I can imagine this is the case for many people whose trauma spans months or years. How can you explain all of that accurately and truthfully when it covers so much time? How can you make sure that your truth will be heard, when, in order for your truth to be heard, you would need 10,000 pages because with any fewer pages you would be leaving out something that you feel would be crucial to make sure you won’t be misunderstood? So there is this problem — my story requires 10,000 pages for me to tell it right, but I’m trying to tell it in a few paragraphs? Or in one hour? This will not work out at all. There is an inner knowing that – I WILL not be understood because I CANNOT tell this story entirely within the space and time allotted, and this adds another level of terror – the terror of not being understood. The terror related to forcing yourself to enter into a situation in which you know people will not be able to understand you. Then on top if it there are all the other problems, such as the brain trying to stop you from remembering things. With all this, getting the story communicated clearly will be pretty much impossible.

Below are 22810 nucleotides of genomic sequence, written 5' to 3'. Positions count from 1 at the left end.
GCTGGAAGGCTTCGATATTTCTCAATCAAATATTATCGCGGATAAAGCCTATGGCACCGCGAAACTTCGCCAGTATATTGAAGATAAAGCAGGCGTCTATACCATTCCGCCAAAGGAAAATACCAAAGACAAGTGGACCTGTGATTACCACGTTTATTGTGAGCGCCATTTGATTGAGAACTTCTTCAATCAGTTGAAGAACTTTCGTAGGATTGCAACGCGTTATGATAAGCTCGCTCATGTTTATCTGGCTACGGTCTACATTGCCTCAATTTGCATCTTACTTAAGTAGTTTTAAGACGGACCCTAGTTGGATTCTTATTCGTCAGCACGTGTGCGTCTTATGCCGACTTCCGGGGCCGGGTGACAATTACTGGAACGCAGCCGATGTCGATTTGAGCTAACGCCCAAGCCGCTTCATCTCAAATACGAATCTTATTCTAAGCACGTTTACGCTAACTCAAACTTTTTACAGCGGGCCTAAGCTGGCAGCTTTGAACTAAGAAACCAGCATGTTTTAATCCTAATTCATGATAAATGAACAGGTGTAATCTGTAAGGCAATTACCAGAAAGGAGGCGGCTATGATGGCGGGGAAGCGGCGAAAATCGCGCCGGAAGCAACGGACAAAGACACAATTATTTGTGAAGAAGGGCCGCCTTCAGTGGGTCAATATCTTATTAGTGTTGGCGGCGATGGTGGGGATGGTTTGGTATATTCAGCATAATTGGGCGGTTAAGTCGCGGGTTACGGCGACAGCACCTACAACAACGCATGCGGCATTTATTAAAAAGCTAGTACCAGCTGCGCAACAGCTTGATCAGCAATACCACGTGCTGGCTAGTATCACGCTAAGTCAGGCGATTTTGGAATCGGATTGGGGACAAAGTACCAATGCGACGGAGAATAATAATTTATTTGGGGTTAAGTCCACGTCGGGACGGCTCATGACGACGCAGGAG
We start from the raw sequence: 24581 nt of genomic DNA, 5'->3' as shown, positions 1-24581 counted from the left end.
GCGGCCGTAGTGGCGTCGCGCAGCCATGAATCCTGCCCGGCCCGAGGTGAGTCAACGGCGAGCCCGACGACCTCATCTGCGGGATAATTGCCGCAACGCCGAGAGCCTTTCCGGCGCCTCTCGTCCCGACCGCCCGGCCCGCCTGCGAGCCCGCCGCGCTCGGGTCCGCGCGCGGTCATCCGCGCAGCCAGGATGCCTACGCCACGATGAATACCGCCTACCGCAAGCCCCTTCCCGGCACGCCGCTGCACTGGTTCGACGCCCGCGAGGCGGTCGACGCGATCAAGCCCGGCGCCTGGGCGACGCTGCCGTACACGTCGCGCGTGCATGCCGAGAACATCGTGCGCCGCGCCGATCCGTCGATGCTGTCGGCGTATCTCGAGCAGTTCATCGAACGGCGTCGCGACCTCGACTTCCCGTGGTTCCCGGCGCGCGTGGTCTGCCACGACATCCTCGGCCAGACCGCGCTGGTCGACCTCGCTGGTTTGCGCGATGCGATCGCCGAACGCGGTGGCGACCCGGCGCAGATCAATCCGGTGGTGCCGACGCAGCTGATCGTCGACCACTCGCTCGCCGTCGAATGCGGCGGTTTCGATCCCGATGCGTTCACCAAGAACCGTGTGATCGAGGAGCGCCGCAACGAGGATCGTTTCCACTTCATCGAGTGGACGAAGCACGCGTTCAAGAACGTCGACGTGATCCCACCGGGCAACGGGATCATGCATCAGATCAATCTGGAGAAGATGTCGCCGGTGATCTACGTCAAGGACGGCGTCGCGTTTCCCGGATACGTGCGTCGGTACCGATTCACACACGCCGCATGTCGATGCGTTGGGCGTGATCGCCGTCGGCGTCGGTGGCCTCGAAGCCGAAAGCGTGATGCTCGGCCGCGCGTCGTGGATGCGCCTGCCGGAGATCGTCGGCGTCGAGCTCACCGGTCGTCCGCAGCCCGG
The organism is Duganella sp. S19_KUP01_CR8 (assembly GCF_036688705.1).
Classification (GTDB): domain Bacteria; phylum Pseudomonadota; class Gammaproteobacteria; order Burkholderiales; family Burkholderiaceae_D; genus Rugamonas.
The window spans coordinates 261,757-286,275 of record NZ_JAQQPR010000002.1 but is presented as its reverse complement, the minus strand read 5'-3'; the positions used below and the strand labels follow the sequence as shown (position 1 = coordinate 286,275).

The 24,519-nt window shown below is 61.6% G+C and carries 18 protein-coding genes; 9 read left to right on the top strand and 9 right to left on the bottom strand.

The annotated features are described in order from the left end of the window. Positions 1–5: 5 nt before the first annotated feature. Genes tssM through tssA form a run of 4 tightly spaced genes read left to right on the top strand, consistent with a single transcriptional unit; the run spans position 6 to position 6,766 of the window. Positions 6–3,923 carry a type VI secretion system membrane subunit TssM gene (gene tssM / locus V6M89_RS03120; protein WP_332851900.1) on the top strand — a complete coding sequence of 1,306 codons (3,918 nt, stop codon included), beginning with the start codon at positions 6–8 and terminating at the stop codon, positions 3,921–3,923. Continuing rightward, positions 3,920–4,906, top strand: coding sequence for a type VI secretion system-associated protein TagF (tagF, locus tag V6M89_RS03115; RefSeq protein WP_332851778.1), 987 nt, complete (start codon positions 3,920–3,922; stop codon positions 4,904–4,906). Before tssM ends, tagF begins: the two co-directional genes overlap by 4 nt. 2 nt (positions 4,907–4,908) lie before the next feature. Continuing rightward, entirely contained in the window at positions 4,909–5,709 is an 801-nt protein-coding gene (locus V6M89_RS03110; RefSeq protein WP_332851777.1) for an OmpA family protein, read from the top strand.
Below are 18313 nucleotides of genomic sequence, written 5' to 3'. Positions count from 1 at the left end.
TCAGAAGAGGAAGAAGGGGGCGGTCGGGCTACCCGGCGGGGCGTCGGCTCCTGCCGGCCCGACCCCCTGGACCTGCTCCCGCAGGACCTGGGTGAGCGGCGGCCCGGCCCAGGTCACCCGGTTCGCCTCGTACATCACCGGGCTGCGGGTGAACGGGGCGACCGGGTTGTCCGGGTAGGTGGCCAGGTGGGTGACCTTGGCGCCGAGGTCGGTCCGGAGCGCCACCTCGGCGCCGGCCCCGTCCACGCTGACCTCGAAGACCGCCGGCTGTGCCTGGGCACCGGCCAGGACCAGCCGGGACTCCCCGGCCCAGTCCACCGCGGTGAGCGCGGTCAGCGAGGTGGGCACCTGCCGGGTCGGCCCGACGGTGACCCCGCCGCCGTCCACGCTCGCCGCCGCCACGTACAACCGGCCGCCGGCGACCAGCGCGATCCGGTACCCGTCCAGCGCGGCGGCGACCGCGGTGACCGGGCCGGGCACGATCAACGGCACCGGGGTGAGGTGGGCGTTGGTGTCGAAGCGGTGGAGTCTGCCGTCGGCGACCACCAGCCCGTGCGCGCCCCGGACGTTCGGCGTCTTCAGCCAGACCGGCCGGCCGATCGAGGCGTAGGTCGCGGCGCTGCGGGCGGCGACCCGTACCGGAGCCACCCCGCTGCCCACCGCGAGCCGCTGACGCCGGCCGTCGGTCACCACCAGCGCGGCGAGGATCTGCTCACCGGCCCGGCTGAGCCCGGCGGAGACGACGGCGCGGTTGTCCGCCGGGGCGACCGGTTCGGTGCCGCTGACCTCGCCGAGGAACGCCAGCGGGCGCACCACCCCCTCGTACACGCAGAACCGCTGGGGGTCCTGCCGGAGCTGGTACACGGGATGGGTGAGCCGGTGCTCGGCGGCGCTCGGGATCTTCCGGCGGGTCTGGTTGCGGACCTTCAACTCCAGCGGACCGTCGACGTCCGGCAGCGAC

So if the telling of one’s story can be a sacred, healing, therapeutic act, but there are so many reasons not to tell it – what do we do? Well, from my perspective at this time I see two roads. The first is to slowly become stronger and talk about tiny pieces of what happened in a therapeutic context. (I focus on SE therapy because that’s what I know, but there are probably additional therapeutic modalities that I am not familiar with that have ways of ensuring safety and integration while leading a person back to the traumatic events). The second way is to engage in some kind of creative expression in relation to small parts of the traumas, when ready.